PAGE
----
First, specialized cells within tissues of the body take up and digest the tetanus proteins. Then the protein fragments are attached to special molecules called HLA molecules that are produced by the HLA complex. (HLA is an abbreviation for Human Leukocyte Antigen). The HLA complex is a group of inherited genes located on chromosome 6. The HLA molecules control a person's immune response. Next, the protein (antigen) fragments bound to the HLA molecules set into action (activate or stimulate) specialized white blood cells called T-lymphocytes. The T-lymphocytes then begin to multiply (reproduce) and secrete chemical signals into their environment.
Another type of white blood cell, called B-lymphocytes, also enters the picture. B-lymphocytes have molecules on their surface, called immunoglobulins (Ig) that can bind directly to undigested tetanus antigens. An essential part of the body's immune system, immunoglobulins are antibodies that attach to foreign substances, such as bacteria, and assist in destroying them. This binding activates the B-lymphocytes, that is, gets them ready for action. Meanwhile, the above-mentioned secreted chemicals of the activated T-lymphocytes provide a helper signal for the B-lymphocytes. This signal tells the B-lymphocytes to begin secreting the immunoglobulins (specific antibodies) that precisely recognize the stimulating tetanus antigen.
The bottom line here is that antibodies that specifically bind and inactivate tetanus proteins prevent an immunized person from developing tetanus. What is more, both the T- and B-lymphocytes reside in the body as memory cells. This means that they can remember to generate increased amounts of antibodies against tetanus antigens whenever a person has a booster shot of the vaccine. So, that's what happens in the common type of immunity.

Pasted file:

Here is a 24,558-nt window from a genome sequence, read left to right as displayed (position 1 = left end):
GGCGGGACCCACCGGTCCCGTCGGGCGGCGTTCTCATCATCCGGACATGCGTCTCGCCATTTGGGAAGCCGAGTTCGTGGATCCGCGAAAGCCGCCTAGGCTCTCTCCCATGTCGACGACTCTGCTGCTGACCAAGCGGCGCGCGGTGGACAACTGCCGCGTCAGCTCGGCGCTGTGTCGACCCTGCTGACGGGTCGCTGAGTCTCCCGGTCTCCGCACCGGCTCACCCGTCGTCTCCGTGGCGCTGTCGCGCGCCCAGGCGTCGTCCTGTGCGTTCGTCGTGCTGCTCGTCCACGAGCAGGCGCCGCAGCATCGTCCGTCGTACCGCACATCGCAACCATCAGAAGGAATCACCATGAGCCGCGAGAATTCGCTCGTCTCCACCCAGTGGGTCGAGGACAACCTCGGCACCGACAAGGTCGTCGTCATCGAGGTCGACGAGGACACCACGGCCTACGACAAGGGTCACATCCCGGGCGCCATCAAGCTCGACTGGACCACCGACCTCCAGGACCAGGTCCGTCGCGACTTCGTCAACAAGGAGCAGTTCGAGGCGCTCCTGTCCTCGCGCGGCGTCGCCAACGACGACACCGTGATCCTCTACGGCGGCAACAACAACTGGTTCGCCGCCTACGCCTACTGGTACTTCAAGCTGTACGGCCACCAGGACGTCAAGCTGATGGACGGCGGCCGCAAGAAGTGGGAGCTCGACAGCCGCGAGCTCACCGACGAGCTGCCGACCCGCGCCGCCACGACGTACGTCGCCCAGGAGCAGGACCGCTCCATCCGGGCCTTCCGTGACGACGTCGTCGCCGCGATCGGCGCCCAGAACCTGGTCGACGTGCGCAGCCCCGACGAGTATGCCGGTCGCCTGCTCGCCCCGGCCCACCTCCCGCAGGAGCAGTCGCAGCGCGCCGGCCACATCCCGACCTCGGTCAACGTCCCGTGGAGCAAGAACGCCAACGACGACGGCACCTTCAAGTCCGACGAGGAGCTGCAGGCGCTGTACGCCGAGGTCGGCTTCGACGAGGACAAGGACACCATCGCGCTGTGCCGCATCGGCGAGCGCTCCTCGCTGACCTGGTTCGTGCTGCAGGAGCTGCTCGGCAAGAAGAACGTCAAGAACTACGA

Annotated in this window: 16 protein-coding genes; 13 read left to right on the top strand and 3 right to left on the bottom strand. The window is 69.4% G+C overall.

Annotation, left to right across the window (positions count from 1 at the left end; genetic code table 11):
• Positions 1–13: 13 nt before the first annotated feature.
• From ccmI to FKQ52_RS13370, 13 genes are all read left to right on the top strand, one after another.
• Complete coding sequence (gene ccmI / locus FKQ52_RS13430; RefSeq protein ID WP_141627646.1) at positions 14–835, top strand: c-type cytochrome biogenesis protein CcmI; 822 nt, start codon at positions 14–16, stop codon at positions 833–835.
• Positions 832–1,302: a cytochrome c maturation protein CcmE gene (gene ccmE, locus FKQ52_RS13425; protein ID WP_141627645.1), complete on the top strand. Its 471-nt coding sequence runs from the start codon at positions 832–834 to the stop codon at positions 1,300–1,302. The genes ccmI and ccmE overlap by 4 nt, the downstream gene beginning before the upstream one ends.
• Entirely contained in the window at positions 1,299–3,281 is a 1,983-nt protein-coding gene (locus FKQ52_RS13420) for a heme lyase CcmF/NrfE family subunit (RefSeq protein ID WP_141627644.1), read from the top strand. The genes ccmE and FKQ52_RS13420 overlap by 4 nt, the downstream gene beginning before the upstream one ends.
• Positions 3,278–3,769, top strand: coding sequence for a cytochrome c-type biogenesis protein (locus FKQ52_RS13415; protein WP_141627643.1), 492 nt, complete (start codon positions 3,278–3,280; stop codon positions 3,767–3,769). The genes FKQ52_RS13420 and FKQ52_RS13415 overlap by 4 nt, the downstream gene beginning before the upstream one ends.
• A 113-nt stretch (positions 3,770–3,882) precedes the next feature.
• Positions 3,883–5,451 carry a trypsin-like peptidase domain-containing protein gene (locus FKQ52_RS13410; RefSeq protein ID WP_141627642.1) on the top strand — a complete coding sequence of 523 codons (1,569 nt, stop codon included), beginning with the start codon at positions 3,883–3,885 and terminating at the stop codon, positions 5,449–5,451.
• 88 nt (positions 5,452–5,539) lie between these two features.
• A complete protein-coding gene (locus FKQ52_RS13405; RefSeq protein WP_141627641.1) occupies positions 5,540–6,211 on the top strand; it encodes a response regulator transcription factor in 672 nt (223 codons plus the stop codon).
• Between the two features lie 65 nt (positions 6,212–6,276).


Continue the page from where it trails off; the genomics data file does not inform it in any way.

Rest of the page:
By contrast, in autoimmunity, autoantibodies, produced by B-lymphocytes react against self or auto antigens rather than against foreign antigens. In this reaction, the activated B-lymphocytes still require help from chemicals secreted by activated T-lymphocytes. Although the human immune system is capable of recognizing a nearly infinite number of antigens, normally it does not recognize or respond to autoantigens. The expected absence of immune responses against self is called tolerance.
Thus, in all autoimmune diseases, including PBC, tolerance (absence of an immune response) becomes defective (is lost) for autoantigens recognized by both T- and B-lymphocytes. In other words, an immune response to autoantigens does occur. What's more, in autoimmune diseases, B-lymphocytes initially produce autoantibodies that recognize a single autoantigen. With time, however, B-lymphocytes produce new autoantibodies that recognize additional autoantigens that are distinct from the initial autoantigen. PBC, however, is the only allegedly autoimmune disease in which this sequence does not occur. In other words, in PBC, the autoantibodies recognize only the initial autoantigen.